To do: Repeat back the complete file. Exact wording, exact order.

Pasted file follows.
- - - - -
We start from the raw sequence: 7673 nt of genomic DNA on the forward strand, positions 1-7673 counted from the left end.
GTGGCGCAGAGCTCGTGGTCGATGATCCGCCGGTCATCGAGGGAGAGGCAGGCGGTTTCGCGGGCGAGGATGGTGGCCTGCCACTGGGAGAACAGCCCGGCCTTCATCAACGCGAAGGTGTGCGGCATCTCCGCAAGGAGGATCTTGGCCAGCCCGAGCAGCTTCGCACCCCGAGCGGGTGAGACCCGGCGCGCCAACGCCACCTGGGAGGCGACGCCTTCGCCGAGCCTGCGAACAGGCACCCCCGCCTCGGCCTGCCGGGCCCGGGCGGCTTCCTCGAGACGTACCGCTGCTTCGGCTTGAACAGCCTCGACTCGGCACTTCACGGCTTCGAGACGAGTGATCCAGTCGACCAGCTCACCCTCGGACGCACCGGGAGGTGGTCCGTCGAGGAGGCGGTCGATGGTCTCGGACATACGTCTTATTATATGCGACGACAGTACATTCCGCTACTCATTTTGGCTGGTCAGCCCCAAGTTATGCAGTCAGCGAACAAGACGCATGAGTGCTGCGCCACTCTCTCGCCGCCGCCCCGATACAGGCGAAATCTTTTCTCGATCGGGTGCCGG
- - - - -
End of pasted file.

We start from the raw sequence: 7673 nt of genomic DNA on the forward strand, positions 1-7673 counted from the left end.
GTGGCGCAGAGCTCGTGGTCGATGATCCGCCGGTCATCGAGGGAGAGGCAGGCGGTTTCGCGGGCGAGGATGGTGGCCTGCCACTGGGAGAACAGCCCGGCCTTCATCAACGCGAAGGTGTGCGGCATCTCCGCAAGGAGGATCTTGGCCAGCCCGAGCAGCTTCGCACCCCGAGCGGGTGAGACCCGGCGCGCCAACGCCACCTGGGAGGCGACGCCTTCGCCGAGCCTGCGAACAGGCACCCCCGCCTCGGCCTGCCGGGCCCGGGCGGCTTCCTCGAGACGTACCGCTGCTTCGGCTTGAACAGCCTCGACTCGGCACTTCACGGCTTCGAGACGAGTGATCCAGTCGACCAGCTCACCCTCGGACGCACCGGGAGGTGGTCCGTCGAGGAGGCGGTCGATGGTCTCGGACATACGTCTTATTATATGCGACGACAGTACATTCCGCTACTCATTTTGGCTGGTCAGCCCCAAGTTATGCAGTCAGCGAACAAGACGCATGAGTGCTGCGCCACTCTCTCGCCGCCGCCCCGATACAGGCGAAATCTTTTCTCGATCGGGTGCCGG